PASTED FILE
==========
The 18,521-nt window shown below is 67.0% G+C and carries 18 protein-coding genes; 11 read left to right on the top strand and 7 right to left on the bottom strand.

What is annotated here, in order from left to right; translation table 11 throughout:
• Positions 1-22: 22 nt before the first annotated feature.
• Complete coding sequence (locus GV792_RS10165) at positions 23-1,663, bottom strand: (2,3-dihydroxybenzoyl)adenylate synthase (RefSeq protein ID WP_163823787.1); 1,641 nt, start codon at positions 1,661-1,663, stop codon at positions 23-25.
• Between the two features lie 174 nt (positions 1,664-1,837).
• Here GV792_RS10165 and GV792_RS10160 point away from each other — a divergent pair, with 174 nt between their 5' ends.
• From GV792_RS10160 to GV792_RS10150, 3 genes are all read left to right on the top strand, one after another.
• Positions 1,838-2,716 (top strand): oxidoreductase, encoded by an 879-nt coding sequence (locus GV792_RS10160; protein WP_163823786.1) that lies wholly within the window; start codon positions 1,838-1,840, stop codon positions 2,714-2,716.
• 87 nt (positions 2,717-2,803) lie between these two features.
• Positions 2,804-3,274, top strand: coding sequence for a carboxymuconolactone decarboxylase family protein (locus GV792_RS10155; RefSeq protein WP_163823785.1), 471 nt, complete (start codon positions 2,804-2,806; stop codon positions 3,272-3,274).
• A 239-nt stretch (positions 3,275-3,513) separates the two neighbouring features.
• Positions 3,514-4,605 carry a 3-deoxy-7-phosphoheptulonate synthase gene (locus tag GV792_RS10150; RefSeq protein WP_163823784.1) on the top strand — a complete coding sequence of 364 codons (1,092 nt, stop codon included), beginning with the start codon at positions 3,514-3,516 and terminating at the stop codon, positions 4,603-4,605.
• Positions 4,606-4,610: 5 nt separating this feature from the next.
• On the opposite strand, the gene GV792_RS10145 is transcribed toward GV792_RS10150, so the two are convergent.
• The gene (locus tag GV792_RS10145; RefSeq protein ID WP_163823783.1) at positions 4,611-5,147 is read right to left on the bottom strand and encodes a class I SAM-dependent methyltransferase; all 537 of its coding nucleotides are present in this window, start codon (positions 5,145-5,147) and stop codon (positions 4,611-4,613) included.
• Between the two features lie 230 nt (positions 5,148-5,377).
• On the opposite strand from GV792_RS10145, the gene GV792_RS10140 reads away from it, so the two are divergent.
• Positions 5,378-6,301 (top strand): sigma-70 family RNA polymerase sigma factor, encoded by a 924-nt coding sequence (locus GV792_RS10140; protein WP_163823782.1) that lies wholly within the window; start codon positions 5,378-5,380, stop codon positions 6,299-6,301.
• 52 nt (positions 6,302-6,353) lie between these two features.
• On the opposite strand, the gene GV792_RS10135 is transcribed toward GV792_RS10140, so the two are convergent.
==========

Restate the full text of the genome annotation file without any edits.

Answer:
The 18,521-nt window shown below is 67.0% G+C and carries 18 protein-coding genes; 11 read left to right on the top strand and 7 right to left on the bottom strand.

What is annotated here, in order from left to right; translation table 11 throughout:
• Positions 1-22: 22 nt before the first annotated feature.
• Complete coding sequence (locus GV792_RS10165) at positions 23-1,663, bottom strand: (2,3-dihydroxybenzoyl)adenylate synthase (RefSeq protein ID WP_163823787.1); 1,641 nt, start codon at positions 1,661-1,663, stop codon at positions 23-25.
• Between the two features lie 174 nt (positions 1,664-1,837).
• Here GV792_RS10165 and GV792_RS10160 point away from each other — a divergent pair, with 174 nt between their 5' ends.
• From GV792_RS10160 to GV792_RS10150, 3 genes are all read left to right on the top strand, one after another.
• Positions 1,838-2,716 (top strand): oxidoreductase, encoded by an 879-nt coding sequence (locus GV792_RS10160; protein WP_163823786.1) that lies wholly within the window; start codon positions 1,838-1,840, stop codon positions 2,714-2,716.
• 87 nt (positions 2,717-2,803) lie between these two features.
• Positions 2,804-3,274, top strand: coding sequence for a carboxymuconolactone decarboxylase family protein (locus GV792_RS10155; RefSeq protein WP_163823785.1), 471 nt, complete (start codon positions 2,804-2,806; stop codon positions 3,272-3,274).
• A 239-nt stretch (positions 3,275-3,513) separates the two neighbouring features.
• Positions 3,514-4,605 carry a 3-deoxy-7-phosphoheptulonate synthase gene (locus tag GV792_RS10150; RefSeq protein WP_163823784.1) on the top strand — a complete coding sequence of 364 codons (1,092 nt, stop codon included), beginning with the start codon at positions 3,514-3,516 and terminating at the stop codon, positions 4,603-4,605.
• Positions 4,606-4,610: 5 nt separating this feature from the next.
• On the opposite strand, the gene GV792_RS10145 is transcribed toward GV792_RS10150, so the two are convergent.
• The gene (locus tag GV792_RS10145; RefSeq protein ID WP_163823783.1) at positions 4,611-5,147 is read right to left on the bottom strand and encodes a class I SAM-dependent methyltransferase; all 537 of its coding nucleotides are present in this window, start codon (positions 5,145-5,147) and stop codon (positions 4,611-4,613) included.
• Between the two features lie 230 nt (positions 5,148-5,377).
• On the opposite strand from GV792_RS10145, the gene GV792_RS10140 reads away from it, so the two are divergent.
• Positions 5,378-6,301 (top strand): sigma-70 family RNA polymerase sigma factor, encoded by a 924-nt coding sequence (locus GV792_RS10140; protein WP_163823782.1) that lies wholly within the window; start codon positions 5,378-5,380, stop codon positions 6,299-6,301.
• 52 nt (positions 6,302-6,353) lie between these two features.
• On the opposite strand, the gene GV792_RS10135 is transcribed toward GV792_RS10140, so the two are convergent.